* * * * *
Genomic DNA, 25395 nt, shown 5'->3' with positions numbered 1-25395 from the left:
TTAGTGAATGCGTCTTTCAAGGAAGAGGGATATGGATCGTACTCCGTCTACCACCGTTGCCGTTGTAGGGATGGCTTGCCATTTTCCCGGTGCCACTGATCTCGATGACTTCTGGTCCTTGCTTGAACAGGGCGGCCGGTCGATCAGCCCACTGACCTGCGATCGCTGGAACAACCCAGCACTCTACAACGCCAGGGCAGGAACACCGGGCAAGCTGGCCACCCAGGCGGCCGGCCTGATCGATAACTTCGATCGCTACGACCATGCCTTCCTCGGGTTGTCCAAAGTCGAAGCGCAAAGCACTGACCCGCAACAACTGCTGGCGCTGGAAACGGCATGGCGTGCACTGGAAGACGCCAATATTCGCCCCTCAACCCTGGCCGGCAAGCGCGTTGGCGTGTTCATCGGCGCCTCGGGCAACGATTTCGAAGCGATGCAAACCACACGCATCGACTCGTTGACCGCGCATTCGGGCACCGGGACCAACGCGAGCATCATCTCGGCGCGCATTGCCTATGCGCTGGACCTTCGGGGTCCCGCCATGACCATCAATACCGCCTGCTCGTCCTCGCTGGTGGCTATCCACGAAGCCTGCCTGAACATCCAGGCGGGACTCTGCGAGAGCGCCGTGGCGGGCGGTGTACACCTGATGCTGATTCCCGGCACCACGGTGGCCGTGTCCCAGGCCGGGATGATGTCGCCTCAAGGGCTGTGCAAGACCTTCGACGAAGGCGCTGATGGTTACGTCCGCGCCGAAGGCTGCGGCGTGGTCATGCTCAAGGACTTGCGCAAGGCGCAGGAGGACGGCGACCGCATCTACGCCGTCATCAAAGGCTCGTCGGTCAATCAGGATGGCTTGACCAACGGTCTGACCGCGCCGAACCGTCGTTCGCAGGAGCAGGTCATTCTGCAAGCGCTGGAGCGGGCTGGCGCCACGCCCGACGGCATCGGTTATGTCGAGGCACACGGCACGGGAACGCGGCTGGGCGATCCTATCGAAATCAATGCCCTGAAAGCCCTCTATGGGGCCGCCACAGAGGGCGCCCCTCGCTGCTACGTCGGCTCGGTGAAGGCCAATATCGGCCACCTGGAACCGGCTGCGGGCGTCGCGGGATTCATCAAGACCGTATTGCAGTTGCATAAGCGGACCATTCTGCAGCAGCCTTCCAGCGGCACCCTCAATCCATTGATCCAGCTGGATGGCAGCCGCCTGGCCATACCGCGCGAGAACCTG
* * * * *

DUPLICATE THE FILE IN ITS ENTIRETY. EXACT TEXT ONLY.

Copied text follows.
Genomic DNA, 25395 nt, shown 5'->3' with positions numbered 1-25395 from the left:
TTAGTGAATGCGTCTTTCAAGGAAGAGGGATATGGATCGTACTCCGTCTACCACCGTTGCCGTTGTAGGGATGGCTTGCCATTTTCCCGGTGCCACTGATCTCGATGACTTCTGGTCCTTGCTTGAACAGGGCGGCCGGTCGATCAGCCCACTGACCTGCGATCGCTGGAACAACCCAGCACTCTACAACGCCAGGGCAGGAACACCGGGCAAGCTGGCCACCCAGGCGGCCGGCCTGATCGATAACTTCGATCGCTACGACCATGCCTTCCTCGGGTTGTCCAAAGTCGAAGCGCAAAGCACTGACCCGCAACAACTGCTGGCGCTGGAAACGGCATGGCGTGCACTGGAAGACGCCAATATTCGCCCCTCAACCCTGGCCGGCAAGCGCGTTGGCGTGTTCATCGGCGCCTCGGGCAACGATTTCGAAGCGATGCAAACCACACGCATCGACTCGTTGACCGCGCATTCGGGCACCGGGACCAACGCGAGCATCATCTCGGCGCGCATTGCCTATGCGCTGGACCTTCGGGGTCCCGCCATGACCATCAATACCGCCTGCTCGTCCTCGCTGGTGGCTATCCACGAAGCCTGCCTGAACATCCAGGCGGGACTCTGCGAGAGCGCCGTGGCGGGCGGTGTACACCTGATGCTGATTCCCGGCACCACGGTGGCCGTGTCCCAGGCCGGGATGATGTCGCCTCAAGGGCTGTGCAAGACCTTCGACGAAGGCGCTGATGGTTACGTCCGCGCCGAAGGCTGCGGCGTGGTCATGCTCAAGGACTTGCGCAAGGCGCAGGAGGACGGCGACCGCATCTACGCCGTCATCAAAGGCTCGTCGGTCAATCAGGATGGCTTGACCAACGGTCTGACCGCGCCGAACCGTCGTTCGCAGGAGCAGGTCATTCTGCAAGCGCTGGAGCGGGCTGGCGCCACGCCCGACGGCATCGGTTATGTCGAGGCACACGGCACGGGAACGCGGCTGGGCGATCCTATCGAAATCAATGCCCTGAAAGCCCTCTATGGGGCCGCCACAGAGGGCGCCCCTCGCTGCTACGTCGGCTCGGTGAAGGCCAATATCGGCCACCTGGAACCGGCTGCGGGCGTCGCGGGATTCATCAAGACCGTATTGCAGTTGCATAAGCGGACCATTCTGCAGCAGCCTTCCAGCGGCACCCTCAATCCATTGATCCAGCTGGATGGCAGCCGCCTGGCCATACCGCGCGAGAACCTG